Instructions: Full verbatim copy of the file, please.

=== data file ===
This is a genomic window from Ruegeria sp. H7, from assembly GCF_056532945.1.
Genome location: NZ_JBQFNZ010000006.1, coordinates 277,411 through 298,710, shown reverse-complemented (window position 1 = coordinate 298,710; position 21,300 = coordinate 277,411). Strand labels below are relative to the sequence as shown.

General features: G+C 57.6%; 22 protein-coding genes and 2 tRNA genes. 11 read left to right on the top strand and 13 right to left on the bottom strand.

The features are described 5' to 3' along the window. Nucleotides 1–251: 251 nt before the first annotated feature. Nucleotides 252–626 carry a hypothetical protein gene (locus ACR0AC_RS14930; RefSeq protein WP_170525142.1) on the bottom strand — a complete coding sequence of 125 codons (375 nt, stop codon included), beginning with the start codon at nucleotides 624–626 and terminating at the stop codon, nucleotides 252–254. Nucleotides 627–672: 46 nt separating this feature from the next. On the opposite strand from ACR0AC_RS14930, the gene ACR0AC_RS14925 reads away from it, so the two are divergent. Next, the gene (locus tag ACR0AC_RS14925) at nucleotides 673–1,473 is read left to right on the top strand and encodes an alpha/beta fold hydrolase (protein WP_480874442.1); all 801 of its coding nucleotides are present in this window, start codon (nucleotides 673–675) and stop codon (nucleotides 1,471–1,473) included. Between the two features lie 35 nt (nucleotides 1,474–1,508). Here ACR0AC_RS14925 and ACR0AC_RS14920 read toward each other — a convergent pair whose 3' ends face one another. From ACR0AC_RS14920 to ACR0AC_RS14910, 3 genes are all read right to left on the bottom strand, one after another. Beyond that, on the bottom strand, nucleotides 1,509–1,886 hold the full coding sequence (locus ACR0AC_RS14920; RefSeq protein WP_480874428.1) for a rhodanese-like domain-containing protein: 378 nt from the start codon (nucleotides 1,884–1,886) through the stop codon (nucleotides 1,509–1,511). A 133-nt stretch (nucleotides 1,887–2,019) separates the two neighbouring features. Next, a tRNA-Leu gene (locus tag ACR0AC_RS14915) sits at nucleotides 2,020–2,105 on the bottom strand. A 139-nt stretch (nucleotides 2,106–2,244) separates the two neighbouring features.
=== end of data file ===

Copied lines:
This is a genomic window from Ruegeria sp. H7, from assembly GCF_056532945.1.
Genome location: NZ_JBQFNZ010000006.1, coordinates 277,411 through 298,710, shown reverse-complemented (window position 1 = coordinate 298,710; position 21,300 = coordinate 277,411). Strand labels below are relative to the sequence as shown.

General features: G+C 57.6%; 22 protein-coding genes and 2 tRNA genes. 11 read left to right on the top strand and 13 right to left on the bottom strand.

The features are described 5' to 3' along the window. Nucleotides 1–251: 251 nt before the first annotated feature. Nucleotides 252–626 carry a hypothetical protein gene (locus ACR0AC_RS14930; RefSeq protein WP_170525142.1) on the bottom strand — a complete coding sequence of 125 codons (375 nt, stop codon included), beginning with the start codon at nucleotides 624–626 and terminating at the stop codon, nucleotides 252–254. Nucleotides 627–672: 46 nt separating this feature from the next. On the opposite strand from ACR0AC_RS14930, the gene ACR0AC_RS14925 reads away from it, so the two are divergent. Next, the gene (locus tag ACR0AC_RS14925) at nucleotides 673–1,473 is read left to right on the top strand and encodes an alpha/beta fold hydrolase (protein WP_480874442.1); all 801 of its coding nucleotides are present in this window, start codon (nucleotides 673–675) and stop codon (nucleotides 1,471–1,473) included. Between the two features lie 35 nt (nucleotides 1,474–1,508). Here ACR0AC_RS14925 and ACR0AC_RS14920 read toward each other — a convergent pair whose 3' ends face one another. From ACR0AC_RS14920 to ACR0AC_RS14910, 3 genes are all read right to left on the bottom strand, one after another. Beyond that, on the bottom strand, nucleotides 1,509–1,886 hold the full coding sequence (locus ACR0AC_RS14920; RefSeq protein WP_480874428.1) for a rhodanese-like domain-containing protein: 378 nt from the start codon (nucleotides 1,884–1,886) through the stop codon (nucleotides 1,509–1,511). A 133-nt stretch (nucleotides 1,887–2,019) separates the two neighbouring features. Next, a tRNA-Leu gene (locus tag ACR0AC_RS14915) sits at nucleotides 2,020–2,105 on the bottom strand. A 139-nt stretch (nucleotides 2,106–2,244) separates the two neighbouring features.